Archive | Diatomic gases


Chlorine, often in the form of calcium hypochlorite, Ca(OCl)2, is added to swimming pools to kill microorganisms.  The acidic form of hypochlorite, hypochlorous acid (HOCl), is the effective antibiotic: OCl– + H3O+ –> HOCl + H2O This means that pool water must be kept acidic enough to allow HOCl to form, but not too acidic (you don’t […]


When a fluorine atom gains an electron, it becomes a fluoride ion: F + electron –> F– Teeth are often treated with fluoride.  This is because when fluoride substitutes for hydroxide in hydroxyapatite (the mineral in teeth), a stronger mineral results: Ca10(PO4)6(OH)2 + 2 F– –> Ca10(PO4)6(F)2 + 2 OH– next element           […]


Oxygen is necessary for the combustion (burning) of carbon-containing fuels.  For example, the combustion of methane is represented by: CH4 (g) + 2 O2 (g) –> CO2 (g) + 2 H2O (g) Combustion of carbon-containing fuels is the primary source of energy for a variety of processes on earth.  Oxygen is also required for the […]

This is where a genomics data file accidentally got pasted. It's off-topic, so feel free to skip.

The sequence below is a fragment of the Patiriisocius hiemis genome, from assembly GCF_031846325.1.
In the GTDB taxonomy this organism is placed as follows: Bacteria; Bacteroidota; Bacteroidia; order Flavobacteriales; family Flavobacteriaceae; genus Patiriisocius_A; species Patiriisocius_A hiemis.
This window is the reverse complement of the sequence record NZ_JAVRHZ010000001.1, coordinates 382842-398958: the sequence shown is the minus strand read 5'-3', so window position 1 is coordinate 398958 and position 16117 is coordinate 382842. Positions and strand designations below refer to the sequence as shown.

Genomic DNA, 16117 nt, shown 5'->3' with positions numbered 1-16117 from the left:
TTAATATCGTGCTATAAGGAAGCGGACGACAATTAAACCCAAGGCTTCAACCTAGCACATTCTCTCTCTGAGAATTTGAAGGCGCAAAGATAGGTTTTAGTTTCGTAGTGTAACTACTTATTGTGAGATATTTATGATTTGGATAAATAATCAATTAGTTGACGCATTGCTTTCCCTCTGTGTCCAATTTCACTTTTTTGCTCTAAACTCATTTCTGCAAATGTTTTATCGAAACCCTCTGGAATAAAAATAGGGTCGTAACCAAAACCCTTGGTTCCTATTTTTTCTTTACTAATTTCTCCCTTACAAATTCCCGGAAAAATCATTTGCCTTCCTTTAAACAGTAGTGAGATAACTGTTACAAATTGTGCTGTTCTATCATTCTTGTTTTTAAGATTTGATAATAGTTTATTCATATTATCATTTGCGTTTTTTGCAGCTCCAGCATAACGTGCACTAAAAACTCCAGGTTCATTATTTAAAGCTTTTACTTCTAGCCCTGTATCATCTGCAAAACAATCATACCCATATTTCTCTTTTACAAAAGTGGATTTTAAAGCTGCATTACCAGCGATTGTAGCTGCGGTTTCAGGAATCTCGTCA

Nitrogen is found in large amounts in fertilizer.  One simple example of a nitrogen-containing explosive is nitrogen triiodide (NI3).   Nitrogen triiodide, like many explosives, forms N2 gas upon detonation: 2 NI3 (s) –> 3 I2 (g) + N2 (g) The formation of N2 (g) releases almost a megajoule per mole.  This energy release upon the […]


Hydrogen is the most abundant element in the universe.  On Earth, it is usually found as a diatomic gas (H2 ).  The reaction of hydrogen gas with oxygen gas to form water releases a tremendous amount of energy: 2H2 (g) + O2 (g) –> 2 H2 O (l) + Energy As a result of the […]